The air in UK cities is contaminated by tiny organic and inorganic particulates, most of which we can’t see. These are known as ‘Particulate Matter’ (PM), and can be extremely hazardous to our health, especially very small particles that can penetrate deep into our lungs.
Particulate matter varies greatly in size, which not only determines how it is carried in the air, but how it can be removed from it and how far it penetrates into our respiratory system.
Because of this, it helps to have a classification system for particle size, with particulate matter falling into two main groups:
The so called ‘coarse fraction’ contains larger particles ranging in size from 2.5µm to 10µm (referred to as PM2.5 and PM10) and includes materials released when fossil fuels are burned, dust from roads and industrial sources, agricultural processes, pollen grains and mould spores.
The ‘fine fraction’ contains smaller particles ranging from 0.1µm to 2.5µm (referred to as PM1.0 and PM2.5), which are mainly formed from gases. There are also ultrafine particles (up to 0.1µm) and while these are the most numerous, most of the total mass airborne particulate matter is usually made up of fine particles.
1µm, otherwise known as a micron or micrometer, is one millionth of a metre or one thousandth of a millimetre (0.001 mm), or about 0.000039 of an inch.
There are two sources of particulate matter in the air. Particles are either:
• emitted directly into the air, for example when fuel is burnt or when dust is released and carried by wind
• formed indirectly, such as when gaseous pollutants turn into particulate matter and are spread by the wind
Examples of this include:
Whilst we can all take precautions, if you live in a city, these sources are hard to escape.
Researchers around the world have consistently shown that air quality affects our health. Air pollution is a mixture of gaseous and particulate components, but clinical studies have generally shown that particulate matter air pollution is much worse for human health than the gaseous parts. (1)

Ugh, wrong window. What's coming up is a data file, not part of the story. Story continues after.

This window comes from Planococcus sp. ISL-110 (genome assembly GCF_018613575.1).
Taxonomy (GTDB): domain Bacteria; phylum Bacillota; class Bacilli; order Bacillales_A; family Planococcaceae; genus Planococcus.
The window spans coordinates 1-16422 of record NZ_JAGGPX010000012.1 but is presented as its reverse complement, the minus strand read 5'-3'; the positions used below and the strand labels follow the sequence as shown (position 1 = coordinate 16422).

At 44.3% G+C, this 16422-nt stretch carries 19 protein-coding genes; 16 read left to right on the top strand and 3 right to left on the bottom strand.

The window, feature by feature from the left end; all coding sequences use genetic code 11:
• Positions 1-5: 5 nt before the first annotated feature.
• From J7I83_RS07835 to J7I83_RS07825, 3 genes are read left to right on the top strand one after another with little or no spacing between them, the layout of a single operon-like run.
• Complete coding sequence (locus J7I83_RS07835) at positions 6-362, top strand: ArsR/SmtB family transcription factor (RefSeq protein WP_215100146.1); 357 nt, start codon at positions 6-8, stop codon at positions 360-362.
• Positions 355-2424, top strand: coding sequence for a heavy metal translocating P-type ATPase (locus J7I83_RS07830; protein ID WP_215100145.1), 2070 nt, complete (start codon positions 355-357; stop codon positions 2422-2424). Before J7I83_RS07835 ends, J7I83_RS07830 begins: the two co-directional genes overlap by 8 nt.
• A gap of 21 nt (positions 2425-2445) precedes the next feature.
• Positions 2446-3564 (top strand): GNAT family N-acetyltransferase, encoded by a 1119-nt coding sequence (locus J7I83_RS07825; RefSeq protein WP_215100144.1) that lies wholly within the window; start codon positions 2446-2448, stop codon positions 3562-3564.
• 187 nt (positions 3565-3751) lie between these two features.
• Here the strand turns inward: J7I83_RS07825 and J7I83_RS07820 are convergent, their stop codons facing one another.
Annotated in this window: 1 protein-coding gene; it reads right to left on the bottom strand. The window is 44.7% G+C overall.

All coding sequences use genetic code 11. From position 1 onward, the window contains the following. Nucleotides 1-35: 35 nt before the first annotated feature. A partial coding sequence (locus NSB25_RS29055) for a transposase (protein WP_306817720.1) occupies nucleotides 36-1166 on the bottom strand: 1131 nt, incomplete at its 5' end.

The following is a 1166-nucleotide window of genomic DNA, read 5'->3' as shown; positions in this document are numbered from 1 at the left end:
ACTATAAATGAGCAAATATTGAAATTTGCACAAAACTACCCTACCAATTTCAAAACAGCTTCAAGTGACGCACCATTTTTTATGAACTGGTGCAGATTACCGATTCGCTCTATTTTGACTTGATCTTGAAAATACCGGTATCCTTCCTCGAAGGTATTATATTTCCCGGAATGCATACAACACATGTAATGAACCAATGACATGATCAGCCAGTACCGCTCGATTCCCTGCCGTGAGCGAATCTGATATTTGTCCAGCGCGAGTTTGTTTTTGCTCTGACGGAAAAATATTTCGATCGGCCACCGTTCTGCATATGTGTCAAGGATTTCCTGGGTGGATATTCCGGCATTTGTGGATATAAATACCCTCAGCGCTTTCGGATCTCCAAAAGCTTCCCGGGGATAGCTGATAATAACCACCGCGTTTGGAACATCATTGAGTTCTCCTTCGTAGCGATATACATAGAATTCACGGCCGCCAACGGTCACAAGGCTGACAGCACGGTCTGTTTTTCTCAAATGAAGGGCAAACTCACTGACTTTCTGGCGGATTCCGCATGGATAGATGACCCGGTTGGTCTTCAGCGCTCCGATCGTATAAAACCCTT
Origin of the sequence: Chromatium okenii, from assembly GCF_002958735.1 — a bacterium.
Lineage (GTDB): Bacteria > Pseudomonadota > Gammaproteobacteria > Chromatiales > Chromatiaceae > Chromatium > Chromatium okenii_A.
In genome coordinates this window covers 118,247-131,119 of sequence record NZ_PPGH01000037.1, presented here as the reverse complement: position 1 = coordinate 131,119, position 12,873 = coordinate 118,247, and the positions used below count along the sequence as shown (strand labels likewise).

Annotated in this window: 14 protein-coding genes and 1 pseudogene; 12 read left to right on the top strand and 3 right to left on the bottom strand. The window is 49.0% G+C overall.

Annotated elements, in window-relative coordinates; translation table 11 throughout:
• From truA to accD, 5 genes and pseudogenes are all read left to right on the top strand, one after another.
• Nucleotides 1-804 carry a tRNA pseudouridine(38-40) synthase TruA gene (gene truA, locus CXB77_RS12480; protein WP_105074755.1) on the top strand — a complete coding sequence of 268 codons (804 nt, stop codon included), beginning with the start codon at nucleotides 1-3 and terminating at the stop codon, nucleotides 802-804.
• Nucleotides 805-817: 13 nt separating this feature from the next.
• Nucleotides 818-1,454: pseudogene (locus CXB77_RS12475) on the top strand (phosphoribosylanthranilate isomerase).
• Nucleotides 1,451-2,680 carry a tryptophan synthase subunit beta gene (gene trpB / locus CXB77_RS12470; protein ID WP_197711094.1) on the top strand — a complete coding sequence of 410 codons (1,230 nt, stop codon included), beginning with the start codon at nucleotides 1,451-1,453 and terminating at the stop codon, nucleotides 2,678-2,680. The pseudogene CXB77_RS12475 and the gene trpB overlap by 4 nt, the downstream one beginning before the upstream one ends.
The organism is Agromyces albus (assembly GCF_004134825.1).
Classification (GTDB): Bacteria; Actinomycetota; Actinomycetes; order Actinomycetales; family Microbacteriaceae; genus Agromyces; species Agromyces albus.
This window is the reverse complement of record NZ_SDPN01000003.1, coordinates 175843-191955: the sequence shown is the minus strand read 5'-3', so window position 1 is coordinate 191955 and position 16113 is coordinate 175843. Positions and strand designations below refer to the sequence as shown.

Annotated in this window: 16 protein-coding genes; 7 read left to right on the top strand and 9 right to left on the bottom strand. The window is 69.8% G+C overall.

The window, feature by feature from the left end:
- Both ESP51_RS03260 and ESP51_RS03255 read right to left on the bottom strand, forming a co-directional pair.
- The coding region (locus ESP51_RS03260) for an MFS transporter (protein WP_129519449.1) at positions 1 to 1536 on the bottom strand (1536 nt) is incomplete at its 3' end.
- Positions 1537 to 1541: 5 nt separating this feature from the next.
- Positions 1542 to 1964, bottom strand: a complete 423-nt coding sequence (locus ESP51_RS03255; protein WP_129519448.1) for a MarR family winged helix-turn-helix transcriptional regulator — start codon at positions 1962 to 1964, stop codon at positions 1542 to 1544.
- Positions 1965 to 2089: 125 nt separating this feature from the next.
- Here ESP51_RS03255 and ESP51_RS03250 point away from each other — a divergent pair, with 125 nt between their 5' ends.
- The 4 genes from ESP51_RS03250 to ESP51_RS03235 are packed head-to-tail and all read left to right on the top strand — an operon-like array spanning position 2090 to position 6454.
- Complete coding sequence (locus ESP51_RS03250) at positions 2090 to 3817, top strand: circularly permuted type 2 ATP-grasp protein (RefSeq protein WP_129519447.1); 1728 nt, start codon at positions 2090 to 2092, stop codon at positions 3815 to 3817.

According to The World Health Organization (WHO) outdoor air pollution – also known as ambient air pollution – in cities and rural areas is estimated to cause 4.2 million premature deaths worldwide. (2)
WHO says this reduction in life expectancy is primarily due to exposure to small particulate matter of 2.5µm or less (PM2.5), which cause cardiovascular and respiratory disease, stroke, heart disease, lung cancer, and both chronic and acute respiratory diseases, including asthma. (3)
Exposure to particulate matter of 2.5µm or less can cause cardiovascular and respiratory disease, stroke, heart disease, lung cancer, and both chronic and acute respiratory diseases, including asthma. - WHO
Other research suggests that increased exposure to air pollution from particulate matter could be a factor in COVID-19 infection, as PM2.5 particulates could act as a means of transport for the SARS-CoV-2 virus. (4)
Data has also shown that areas with high PM2.5 counts also see a higher rate of severe respiratory illnesses such as Covid-19. For reference, viral particulates such as Covid-19 are in the ultrafine category, being cited as around 0.02µm to 0.05µm, and are typically carried in water droplets.
Supporting local initiatives such as ‘car free’ school streets and campaigns that educate people not to idle their cars (sit inside a car with the engine running unnecessarily when stationary) is a good place to start.
Wearing protective garments and masks that can filter out fine particulates when moving through traffic or polluted areas has become an increasingly common way for people to reduce their exposure to air pollution – as well as bacteria and viruses more recently – but not all masks are effective. With so many masks on the market now, it’s important to choose one with technology that is scientifically proven.
Air pollution is not just an outside problem either, PM2.5 and dust can also build up in the home, so ‘it’s important to be mindful of what’s coming in your windows too.
The WHO says policies and investments supporting cleaner transport, energy-efficient homes, power generation, industry and better municipal waste management can reduce some of the main causes of outdoor air pollution, and has guideline thresholds for harmful pollution levels. (5)
However, some researchers say that the concept of thresholds may not be useful in the case of air pollutants, because even at very low levels there are some people who are still extremely susceptible to the adverse effects of poor air quality. (6)